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Wetland and Aquatic Research Center

WARC conducts relevant and objective research, develops new approaches and technologies, and disseminates scientific information needed to understand, manage, conserve, and restore wetlands and other aquatic and coastal ecosystems and their associated plant and animal communities throughout the nation and the world. 

News

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Invasive Snakehead Population Discovered, Removed from Manatee River Drainage, Florida

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Event: Explore USGS Careers in Florida and the Caribbean

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Coastal marsh responses to rising seas: Surface elevation dynamics in coastal marshes along the northwestern Gulf of Mexico

Publications

United States Gulf of Mexico waters provide important nursery habitat for Mexico’s green turtle nesting populations

Resolving natal populations for juvenile green turtles is challenging given their potential for extensive dispersal during the oceanic stage and ontogenetic shifts among nursery habitats. Mitochondrial DNA markers have elucidated patterns of connectivity between green turtle nesting populations (rookeries) and juvenile foraging aggregations. However, missing rookery baseline data and haplotype sha

Enhancing the predictability of ecology in a changing world: A call for an organism-based approach

Ecology is usually very good in making descriptive explanations of what is observed, but is often unable to make predictions of the response of ecosystems to change. This has implications in a human-dominated world where a suite of anthropogenic stresses are threatening the resilience and functioning of ecosystems that sustain mankind through a range of critical regulating and supporting services.

Local weather and endogenous factors affect the initiation of migration in short- and medium-distance songbird migrants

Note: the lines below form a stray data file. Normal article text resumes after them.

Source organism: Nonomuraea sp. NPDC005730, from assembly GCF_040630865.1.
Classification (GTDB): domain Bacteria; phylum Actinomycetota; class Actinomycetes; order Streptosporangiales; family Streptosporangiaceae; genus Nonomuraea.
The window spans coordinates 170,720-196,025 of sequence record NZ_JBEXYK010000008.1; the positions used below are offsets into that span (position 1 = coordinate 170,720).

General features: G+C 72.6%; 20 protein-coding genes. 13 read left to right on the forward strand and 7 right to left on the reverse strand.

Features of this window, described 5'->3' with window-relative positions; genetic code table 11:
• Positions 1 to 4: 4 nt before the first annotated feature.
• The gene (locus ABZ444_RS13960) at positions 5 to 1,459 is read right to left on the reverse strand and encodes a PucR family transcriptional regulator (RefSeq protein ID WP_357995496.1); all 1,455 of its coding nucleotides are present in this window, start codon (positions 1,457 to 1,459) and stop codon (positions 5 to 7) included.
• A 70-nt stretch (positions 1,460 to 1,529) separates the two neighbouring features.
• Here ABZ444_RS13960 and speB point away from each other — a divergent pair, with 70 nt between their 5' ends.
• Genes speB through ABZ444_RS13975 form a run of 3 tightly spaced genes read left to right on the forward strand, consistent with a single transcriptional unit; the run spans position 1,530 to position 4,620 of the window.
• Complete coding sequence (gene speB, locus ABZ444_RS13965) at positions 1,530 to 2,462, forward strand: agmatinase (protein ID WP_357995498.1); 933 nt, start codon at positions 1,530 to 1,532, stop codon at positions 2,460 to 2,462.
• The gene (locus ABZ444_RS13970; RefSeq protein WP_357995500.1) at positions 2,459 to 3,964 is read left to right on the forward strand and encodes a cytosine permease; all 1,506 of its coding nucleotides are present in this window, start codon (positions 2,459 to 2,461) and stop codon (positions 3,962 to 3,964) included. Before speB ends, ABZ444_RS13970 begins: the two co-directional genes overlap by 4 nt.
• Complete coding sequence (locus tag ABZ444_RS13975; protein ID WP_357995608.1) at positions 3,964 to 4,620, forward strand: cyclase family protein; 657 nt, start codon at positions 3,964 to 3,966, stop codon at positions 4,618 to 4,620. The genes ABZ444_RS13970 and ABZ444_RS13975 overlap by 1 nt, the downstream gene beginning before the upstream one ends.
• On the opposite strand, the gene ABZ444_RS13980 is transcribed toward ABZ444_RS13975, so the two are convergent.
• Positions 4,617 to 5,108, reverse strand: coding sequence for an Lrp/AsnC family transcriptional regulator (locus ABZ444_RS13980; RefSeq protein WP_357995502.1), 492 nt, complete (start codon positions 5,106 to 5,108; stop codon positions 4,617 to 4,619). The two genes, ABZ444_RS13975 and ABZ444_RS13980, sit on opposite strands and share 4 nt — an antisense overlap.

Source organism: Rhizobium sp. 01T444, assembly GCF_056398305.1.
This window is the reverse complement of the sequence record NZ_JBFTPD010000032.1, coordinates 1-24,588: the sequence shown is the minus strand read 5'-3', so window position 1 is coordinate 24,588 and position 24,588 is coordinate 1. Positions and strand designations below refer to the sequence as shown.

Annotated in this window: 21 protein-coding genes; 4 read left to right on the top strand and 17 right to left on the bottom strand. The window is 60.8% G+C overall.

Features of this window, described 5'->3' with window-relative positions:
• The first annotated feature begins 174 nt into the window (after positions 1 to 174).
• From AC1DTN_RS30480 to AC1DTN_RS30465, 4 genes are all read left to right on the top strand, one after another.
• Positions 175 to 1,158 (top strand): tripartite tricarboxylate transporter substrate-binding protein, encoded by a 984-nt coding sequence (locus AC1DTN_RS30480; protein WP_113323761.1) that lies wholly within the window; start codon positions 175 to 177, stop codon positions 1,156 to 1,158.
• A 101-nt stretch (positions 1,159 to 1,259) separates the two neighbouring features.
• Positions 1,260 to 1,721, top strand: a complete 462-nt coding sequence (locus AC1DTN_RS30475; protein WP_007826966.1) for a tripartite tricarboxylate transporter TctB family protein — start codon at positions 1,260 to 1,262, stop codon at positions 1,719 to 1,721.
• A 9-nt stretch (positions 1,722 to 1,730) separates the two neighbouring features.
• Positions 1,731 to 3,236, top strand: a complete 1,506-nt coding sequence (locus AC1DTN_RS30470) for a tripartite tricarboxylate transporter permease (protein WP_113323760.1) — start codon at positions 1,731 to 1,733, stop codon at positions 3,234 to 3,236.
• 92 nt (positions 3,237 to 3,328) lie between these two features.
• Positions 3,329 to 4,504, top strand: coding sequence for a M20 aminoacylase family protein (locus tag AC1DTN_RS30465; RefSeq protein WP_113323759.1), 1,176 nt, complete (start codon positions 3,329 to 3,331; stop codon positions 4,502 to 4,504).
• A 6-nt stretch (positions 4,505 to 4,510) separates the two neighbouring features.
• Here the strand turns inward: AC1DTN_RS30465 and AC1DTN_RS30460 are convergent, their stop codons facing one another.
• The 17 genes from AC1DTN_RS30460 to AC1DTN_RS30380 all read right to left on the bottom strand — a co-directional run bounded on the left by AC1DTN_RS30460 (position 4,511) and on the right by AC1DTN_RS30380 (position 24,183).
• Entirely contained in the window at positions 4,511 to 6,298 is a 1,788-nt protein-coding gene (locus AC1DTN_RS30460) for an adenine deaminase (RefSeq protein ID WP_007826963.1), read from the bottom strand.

Migratory birds employ a variety of mechanisms to ensure appropriate timing of migration based on integration of endogenous and exogenous information. The cues to fatten and depart from the non-breeding area are often linked to exogenous cues such as temperature or precipitation and the endogenous program. Shorter distance migrants should rely heavily on environmental information when initiating m

Science

Natural Resource Damage and Assessment (NRDA) Program-Louisiana’s Monitoring and Adaptive Management

The USGS is participating in the Louisiana-Trustee Implementation Group Monitoring and Adaptive Management work group to assess the injuries caused by the Deepwater Horizon oil spill and to select the appropriate restoration measures to compensate the public for the injury to coastal and marine resources.
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Natural Resource Damage and Assessment (NRDA) Program-Louisiana’s Monitoring and Adaptive Management

The USGS is participating in the Louisiana-Trustee Implementation Group Monitoring and Adaptive Management work group to assess the injuries caused by the Deepwater Horizon oil spill and to select the appropriate restoration measures to compensate the public for the injury to coastal and marine resources.
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Mark-Recapture Estimation of Razor-backed Musk Turtle Abundance in Louisiana

USGS scientists are working to determine the baseline population numbers of the Razor-backed Musk Turtle.
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Mark-Recapture Estimation of Razor-backed Musk Turtle Abundance in Louisiana

USGS scientists are working to determine the baseline population numbers of the Razor-backed Musk Turtle.
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Southwest Florida Fish Slam – Spring 2022

Forty-two fish biologists from seven organizations participated in a two-day Spring Fish Slam event in southwest Florida. Fourteen species of non-native fishes were collected or observed.
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Southwest Florida Fish Slam – Spring 2022

Forty-two fish biologists from seven organizations participated in a two-day Spring Fish Slam event in southwest Florida. Fourteen species of non-native fishes were collected or observed.
Learn More